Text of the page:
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Topic # 189298 23-Dec-2015 07:19
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I'm looking for a digital timer for my hot water (3000W / 13A element), as with Flick power is cheaper overnight. I already have a Theben TR 608 Top2 for my underfloor heating timer (data sheet here), from memory it was around $100. Apparently saving a guy $5 per week / $250 / year.

I've seen a reference to someone using something like this, which is $30. Any reason not to use one of those?

Obviously I'm going to check with my regular electrician (my neighbor) before I buy anything, interested in thoughts first, especially from people who are qualified in this area.

Notes: new cylinder, with a cylinder wrap (probably unnecessary, had it for the old one), well insulated older house, two people living here, with the water heater turned off the hot water would last us around 36 hours regular use.

 

 

 

Update: you can see my estimated savings from this on this post.

 

UPDATE: according to the Ministry of Health residential hot water must be kept at 60 degrees or above at all times to prevent the growth of Legionella Bacteria. This bacteria can prove fatal. My current thought is heating water only at night could increase the changes of catching the bacteria. Instead I may look at turning off the hot water cylinder during periods of typical high load (7-9am and 5-8pm), but will likely leave it on other times. That's a shame, as I think it was contributing to decent power and money savings.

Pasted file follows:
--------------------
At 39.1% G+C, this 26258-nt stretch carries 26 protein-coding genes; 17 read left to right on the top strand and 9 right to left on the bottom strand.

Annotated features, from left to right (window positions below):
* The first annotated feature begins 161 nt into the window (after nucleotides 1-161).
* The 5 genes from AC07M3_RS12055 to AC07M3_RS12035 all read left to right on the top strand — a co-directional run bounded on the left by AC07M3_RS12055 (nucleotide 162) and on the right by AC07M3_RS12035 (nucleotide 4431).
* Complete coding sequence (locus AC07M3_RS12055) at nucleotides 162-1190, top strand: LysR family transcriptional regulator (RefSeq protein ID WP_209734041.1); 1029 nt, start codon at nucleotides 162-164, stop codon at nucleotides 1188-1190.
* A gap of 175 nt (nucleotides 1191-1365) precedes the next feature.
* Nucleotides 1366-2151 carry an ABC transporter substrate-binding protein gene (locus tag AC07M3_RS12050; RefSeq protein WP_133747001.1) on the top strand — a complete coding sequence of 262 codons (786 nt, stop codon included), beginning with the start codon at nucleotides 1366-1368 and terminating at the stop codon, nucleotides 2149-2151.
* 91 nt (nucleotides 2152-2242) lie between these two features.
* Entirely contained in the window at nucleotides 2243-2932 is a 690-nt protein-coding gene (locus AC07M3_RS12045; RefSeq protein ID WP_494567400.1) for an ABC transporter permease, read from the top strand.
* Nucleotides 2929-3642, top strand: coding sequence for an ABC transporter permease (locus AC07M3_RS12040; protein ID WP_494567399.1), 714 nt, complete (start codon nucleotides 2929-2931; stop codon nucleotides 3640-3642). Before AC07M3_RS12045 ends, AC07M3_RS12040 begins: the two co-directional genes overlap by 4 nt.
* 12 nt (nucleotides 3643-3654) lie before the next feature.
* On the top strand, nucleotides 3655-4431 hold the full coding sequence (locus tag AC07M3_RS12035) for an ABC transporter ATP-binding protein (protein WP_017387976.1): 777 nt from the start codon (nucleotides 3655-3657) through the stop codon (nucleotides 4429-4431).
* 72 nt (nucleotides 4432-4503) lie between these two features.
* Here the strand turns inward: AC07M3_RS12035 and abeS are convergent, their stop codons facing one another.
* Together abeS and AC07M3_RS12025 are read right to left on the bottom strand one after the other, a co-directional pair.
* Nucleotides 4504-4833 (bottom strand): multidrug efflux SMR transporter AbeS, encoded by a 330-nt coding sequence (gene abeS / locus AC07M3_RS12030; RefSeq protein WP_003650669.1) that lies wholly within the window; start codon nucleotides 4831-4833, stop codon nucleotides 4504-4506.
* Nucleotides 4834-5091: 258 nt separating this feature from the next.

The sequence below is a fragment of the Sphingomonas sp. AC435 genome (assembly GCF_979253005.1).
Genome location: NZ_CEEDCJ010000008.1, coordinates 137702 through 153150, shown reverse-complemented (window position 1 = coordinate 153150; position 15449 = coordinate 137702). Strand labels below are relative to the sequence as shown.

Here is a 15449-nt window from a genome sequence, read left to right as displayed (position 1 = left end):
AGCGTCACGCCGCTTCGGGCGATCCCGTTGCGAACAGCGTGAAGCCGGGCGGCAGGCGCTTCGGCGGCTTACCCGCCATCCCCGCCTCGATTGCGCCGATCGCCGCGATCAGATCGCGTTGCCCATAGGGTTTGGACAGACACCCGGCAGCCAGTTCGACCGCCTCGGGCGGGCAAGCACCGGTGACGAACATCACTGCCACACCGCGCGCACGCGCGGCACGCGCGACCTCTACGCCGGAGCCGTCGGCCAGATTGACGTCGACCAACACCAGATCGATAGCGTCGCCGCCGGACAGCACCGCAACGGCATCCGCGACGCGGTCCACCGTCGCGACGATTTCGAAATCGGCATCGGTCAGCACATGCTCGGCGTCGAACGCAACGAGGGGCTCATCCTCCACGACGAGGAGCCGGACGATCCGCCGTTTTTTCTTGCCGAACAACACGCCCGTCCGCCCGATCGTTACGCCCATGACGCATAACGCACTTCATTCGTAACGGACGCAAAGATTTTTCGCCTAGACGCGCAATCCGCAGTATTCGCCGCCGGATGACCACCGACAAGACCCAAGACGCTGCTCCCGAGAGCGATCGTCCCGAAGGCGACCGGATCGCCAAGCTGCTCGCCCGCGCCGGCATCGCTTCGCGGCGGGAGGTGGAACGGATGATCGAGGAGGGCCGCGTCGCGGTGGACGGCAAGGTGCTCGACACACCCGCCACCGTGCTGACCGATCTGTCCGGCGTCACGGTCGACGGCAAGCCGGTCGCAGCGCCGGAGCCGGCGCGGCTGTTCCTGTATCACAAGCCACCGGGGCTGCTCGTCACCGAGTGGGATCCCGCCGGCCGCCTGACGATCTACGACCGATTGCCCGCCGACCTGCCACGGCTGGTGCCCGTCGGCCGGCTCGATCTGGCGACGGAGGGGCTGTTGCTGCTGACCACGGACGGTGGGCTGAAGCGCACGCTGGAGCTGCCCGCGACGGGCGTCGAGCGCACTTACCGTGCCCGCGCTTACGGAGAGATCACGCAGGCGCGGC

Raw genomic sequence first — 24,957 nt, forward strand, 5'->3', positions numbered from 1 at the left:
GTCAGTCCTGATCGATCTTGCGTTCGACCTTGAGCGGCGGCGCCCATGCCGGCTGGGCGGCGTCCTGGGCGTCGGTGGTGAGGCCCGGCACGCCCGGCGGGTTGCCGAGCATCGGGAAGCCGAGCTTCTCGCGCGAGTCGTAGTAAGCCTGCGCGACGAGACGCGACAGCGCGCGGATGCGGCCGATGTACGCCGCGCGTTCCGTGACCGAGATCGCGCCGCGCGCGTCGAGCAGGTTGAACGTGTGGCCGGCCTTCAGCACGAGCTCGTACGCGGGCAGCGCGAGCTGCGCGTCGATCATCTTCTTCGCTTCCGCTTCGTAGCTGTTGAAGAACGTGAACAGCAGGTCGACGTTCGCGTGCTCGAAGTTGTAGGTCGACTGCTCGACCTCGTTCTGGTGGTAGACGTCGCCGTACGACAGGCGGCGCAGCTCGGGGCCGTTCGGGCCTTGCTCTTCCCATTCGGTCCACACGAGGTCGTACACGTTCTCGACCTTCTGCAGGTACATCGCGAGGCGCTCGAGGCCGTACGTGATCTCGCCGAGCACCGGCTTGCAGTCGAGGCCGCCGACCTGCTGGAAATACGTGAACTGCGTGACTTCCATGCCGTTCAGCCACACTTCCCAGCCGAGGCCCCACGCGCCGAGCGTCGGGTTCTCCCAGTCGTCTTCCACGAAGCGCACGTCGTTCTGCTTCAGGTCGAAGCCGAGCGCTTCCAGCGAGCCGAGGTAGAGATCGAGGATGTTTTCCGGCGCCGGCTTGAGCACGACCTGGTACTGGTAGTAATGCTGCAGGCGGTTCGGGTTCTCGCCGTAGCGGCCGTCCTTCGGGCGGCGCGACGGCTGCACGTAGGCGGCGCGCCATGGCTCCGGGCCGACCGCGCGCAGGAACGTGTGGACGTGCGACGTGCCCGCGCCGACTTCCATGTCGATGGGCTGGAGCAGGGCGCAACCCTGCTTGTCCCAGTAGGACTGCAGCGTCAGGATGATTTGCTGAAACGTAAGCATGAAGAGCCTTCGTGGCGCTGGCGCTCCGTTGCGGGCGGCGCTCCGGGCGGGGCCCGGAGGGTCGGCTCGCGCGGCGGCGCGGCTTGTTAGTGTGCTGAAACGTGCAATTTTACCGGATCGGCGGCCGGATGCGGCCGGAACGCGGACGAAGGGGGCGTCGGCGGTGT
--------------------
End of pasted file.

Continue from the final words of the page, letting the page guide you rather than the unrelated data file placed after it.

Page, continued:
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  Reply # 1455768 23-Dec-2015 07:25
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Are you sure your hot water isn't already on ripple control?



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  Reply # 1455773 23-Dec-2015 07:36
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lxsw20: Are you sure your hot water isn't already on ripple control?


Yes we have a new ripple control receiver beside the new digital meter. My understanding is this turns the hot water off in times of high usage, but that's for the benefit of the grid/supplier not for me. It could be that power is very expensive for some reason but there's plenty of capacity so ripple control leaves it turned on.

I want the hot water on only between say 2am and 6am, in addition to ripple control, to reduce costs. The timer will sit behind ripple control.




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  Reply # 1455818 23-Dec-2015 09:23
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This is not going to work as well as you think. For example if your cylinder was 100% efficient (it isn't) the timer would have zero effect.

Assuming you have a new cylinder (and this is a far better way to increase efficiency) it probably uses about 1.6kwh per 24 hours just to keep the water up to temp.

If you turn it off it will of course slowly cool down but will need warming up again before use. (I' cant be bothered with the calculations...It's the last day of work!) but at 26 cents per kilowatt hour the losses equate to 42 cents per day (just to keep it warm) so you might save $150 a year ... if you didn't have to heat it up again, but you do have to heat it up again don't you?

You will save almost nothing using this technique, add to that the cost of the timer and the Electrician to wire it in ...






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  Reply # 1455821 23-Dec-2015 09:28